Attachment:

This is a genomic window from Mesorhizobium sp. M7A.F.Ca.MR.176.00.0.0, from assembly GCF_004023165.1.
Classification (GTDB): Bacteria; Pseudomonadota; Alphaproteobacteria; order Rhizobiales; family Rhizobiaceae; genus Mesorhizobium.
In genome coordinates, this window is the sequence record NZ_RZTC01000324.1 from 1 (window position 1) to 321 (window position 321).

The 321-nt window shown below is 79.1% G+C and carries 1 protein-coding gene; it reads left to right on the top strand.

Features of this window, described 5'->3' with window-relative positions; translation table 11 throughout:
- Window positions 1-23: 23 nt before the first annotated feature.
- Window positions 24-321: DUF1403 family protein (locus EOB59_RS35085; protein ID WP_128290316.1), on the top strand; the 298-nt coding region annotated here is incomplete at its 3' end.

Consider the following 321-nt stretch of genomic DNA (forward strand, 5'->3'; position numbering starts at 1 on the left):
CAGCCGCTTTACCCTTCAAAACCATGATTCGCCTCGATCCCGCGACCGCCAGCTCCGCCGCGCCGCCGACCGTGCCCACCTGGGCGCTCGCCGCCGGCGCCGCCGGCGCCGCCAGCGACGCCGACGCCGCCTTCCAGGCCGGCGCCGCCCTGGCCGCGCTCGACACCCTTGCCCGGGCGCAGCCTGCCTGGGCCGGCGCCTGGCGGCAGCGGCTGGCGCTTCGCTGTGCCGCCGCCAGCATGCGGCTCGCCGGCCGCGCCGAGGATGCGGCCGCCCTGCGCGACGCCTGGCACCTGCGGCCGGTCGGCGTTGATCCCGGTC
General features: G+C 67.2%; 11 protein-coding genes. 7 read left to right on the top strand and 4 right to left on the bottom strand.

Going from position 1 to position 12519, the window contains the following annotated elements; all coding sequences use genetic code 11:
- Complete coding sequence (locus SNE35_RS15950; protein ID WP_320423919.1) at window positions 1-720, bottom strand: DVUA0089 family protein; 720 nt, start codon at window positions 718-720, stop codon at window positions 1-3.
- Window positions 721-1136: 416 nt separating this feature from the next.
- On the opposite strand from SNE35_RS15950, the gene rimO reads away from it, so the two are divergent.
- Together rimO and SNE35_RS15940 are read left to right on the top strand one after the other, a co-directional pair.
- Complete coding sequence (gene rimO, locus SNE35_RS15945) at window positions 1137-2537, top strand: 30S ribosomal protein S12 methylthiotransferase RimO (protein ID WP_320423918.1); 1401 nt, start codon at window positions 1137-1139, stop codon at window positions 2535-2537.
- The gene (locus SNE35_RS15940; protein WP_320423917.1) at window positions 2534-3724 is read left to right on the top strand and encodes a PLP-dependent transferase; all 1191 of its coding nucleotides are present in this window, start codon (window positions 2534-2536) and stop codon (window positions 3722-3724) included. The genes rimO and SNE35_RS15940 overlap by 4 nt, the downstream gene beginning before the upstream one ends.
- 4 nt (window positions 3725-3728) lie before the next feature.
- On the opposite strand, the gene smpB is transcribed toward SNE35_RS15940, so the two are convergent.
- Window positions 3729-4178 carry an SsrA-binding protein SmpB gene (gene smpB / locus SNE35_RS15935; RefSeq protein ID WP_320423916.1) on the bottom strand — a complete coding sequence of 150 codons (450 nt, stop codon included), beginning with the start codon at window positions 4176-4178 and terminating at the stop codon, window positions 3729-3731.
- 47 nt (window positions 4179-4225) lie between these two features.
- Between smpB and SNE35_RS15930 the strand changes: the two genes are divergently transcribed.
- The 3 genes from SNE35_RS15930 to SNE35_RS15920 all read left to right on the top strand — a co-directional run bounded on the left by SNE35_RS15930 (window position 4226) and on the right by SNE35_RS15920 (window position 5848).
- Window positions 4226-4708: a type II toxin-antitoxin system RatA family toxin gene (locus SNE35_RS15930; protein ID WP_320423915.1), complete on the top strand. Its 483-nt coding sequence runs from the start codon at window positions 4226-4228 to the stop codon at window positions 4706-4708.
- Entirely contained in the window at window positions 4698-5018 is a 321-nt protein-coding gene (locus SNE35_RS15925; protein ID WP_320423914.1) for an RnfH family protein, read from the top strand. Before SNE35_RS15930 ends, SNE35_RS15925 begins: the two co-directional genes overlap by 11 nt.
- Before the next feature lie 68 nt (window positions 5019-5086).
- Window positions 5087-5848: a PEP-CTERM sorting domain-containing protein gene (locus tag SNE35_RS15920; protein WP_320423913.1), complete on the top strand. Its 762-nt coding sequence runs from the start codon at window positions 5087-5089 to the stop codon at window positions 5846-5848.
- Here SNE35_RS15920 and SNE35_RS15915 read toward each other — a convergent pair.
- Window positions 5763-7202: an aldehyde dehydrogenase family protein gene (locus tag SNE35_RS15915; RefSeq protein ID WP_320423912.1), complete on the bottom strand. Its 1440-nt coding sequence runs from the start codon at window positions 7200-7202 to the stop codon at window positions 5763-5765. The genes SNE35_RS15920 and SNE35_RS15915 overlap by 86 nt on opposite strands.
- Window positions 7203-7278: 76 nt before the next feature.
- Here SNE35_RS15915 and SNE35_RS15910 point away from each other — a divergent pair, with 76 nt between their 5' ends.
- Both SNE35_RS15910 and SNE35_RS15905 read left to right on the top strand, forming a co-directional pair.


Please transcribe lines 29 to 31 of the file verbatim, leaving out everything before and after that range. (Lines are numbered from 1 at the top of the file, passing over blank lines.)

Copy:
- Window positions 5763-7202: an aldehyde dehydrogenase family protein gene (locus tag SNE35_RS15915; RefSeq protein ID WP_320423912.1), complete on the bottom strand. Its 1440-nt coding sequence runs from the start codon at window positions 7200-7202 to the stop codon at window positions 5763-5765. The genes SNE35_RS15920 and SNE35_RS15915 overlap by 86 nt on opposite strands.
- Window positions 7203-7278: 76 nt before the next feature.
- Here SNE35_RS15915 and SNE35_RS15910 point away from each other — a divergent pair, with 76 nt between their 5' ends.